In Writing, How Long is a Pause?

pausing in writing coffee-3456215_1280My main difficulty when I switched from writing plays to novels was my use of pauses. It took me a long time to figure out that the time sense of a person conversing in real life or watching a play is very different from the time sense of someone reading prose. And that has repercussions in novel writing and the use of punctuation.

What’s Happening in Life?

In plays, movies and the reality they are imitating, a pause happens because something else is going on. Someone is thinking, reacting, showing emotion, waiting for attention or performing some task. Often the pause is used to heighten the emotion while we wait for something important to happen (see ‘Earned Pauses’ at the end of this article). Continue reading “In Writing, How Long is a Pause?”

Working with Editors

editing-1756958_960_720 (002)A while back, Laurie Boris gave us a very helpful and comprehensive overview of what you should consider when choosing and working with an editor. While I see no need to amend her concise guide, we here at IU did think it was time to take this a bit further. What can you do to make the overall experience of working with an editor better? What can you do to make sure you are getting your money’s worth — but not paying for things you don’t need — and creating a productive and enjoyable relationship with your editor? Here are a few things to consider. Continue reading “Working with Editors”

April Is NaPoWriMo (for the poets who didn’t know it and those who did)

book engagement-1361074_1280 (002)Let’s be real: poetry is often treated like the wayward stepchild of the writing world. It doesn’t sell as well as other genres, so it’s not produced in the same quantities. But sales don’t equal love, and in April, poetry takes center stage in NaPoWriMo (aka National Poetry Writing Month).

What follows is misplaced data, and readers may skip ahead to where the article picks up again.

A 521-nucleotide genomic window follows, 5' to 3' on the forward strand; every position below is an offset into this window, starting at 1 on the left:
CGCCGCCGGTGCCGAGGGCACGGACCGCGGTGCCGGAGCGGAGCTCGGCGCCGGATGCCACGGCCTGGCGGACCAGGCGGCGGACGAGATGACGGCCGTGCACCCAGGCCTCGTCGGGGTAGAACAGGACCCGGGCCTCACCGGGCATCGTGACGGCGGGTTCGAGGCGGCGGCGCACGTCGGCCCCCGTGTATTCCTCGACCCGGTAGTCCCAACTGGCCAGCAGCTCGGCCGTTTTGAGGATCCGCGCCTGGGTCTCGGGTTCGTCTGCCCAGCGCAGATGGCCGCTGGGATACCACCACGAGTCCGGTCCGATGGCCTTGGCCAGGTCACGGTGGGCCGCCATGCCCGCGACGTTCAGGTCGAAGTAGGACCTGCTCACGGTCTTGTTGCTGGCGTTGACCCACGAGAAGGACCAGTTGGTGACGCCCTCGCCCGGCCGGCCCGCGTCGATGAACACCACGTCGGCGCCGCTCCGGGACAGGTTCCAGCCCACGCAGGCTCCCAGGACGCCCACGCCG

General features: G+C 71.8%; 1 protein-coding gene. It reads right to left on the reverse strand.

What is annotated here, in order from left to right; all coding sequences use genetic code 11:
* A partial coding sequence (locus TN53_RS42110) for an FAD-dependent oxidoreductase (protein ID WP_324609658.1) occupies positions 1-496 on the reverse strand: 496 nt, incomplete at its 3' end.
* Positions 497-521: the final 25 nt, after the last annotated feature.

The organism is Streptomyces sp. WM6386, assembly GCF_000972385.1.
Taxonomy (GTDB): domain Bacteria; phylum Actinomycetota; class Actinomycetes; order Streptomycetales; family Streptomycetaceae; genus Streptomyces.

Much like its better-known cousin, NaNoWriMo, NaPoWriMo is a month devoted to poetry. While the goal of National Novel Writing Month is to have a completed 50,000-word novel at the end of 30 days, NaPoWriMo wants authors to have 30 poems by month’s end. Continue reading “April Is NaPoWriMo (for the poets who didn’t know it and those who did)”

Must You Publish a Print Book?

Image by <a href="https://pixabay.com/users/RobinHiggins-1321953/?utm_source=link-attribution&utm_medium=referral&utm_campaign=image&utm_content=3061646">Robin Higgins</a> from <a href="https://pixabay.com/?utm_source=link-attribution&utm_medium=referral&utm_campaign=image&utm_content=3061646">Pixabay</a>Sometimes when you’re cruising the intertubes, something jumps out at you that makes you want to spit out your coffee. For me, it was a gem of advice in a Q&A on Quora.

The query, edited for length, was: “What do traditional publishers provide that self-publishing doesn’t?” The question drew the typical answers: a cover from a professional cover designer (which indies can also buy), great editing (ditto), marketing assistance (a little harder, but doable – and midlist authors at traditional houses often have to find help, too), and placement of your book at brick-and-mortar stores (okay, I’ll give them that one – although it’s not impossible for indies).

But it was this throwaway line at the end of one comment that caused my spit-take: “Don’t forget to do a POD print edition, even if its layout is pure template-driven and it’s not up to pro standards in production values. Ebooks with print editions sell better than ebooks without.”

There’s so much here to unpack. Continue reading “Must You Publish a Print Book?”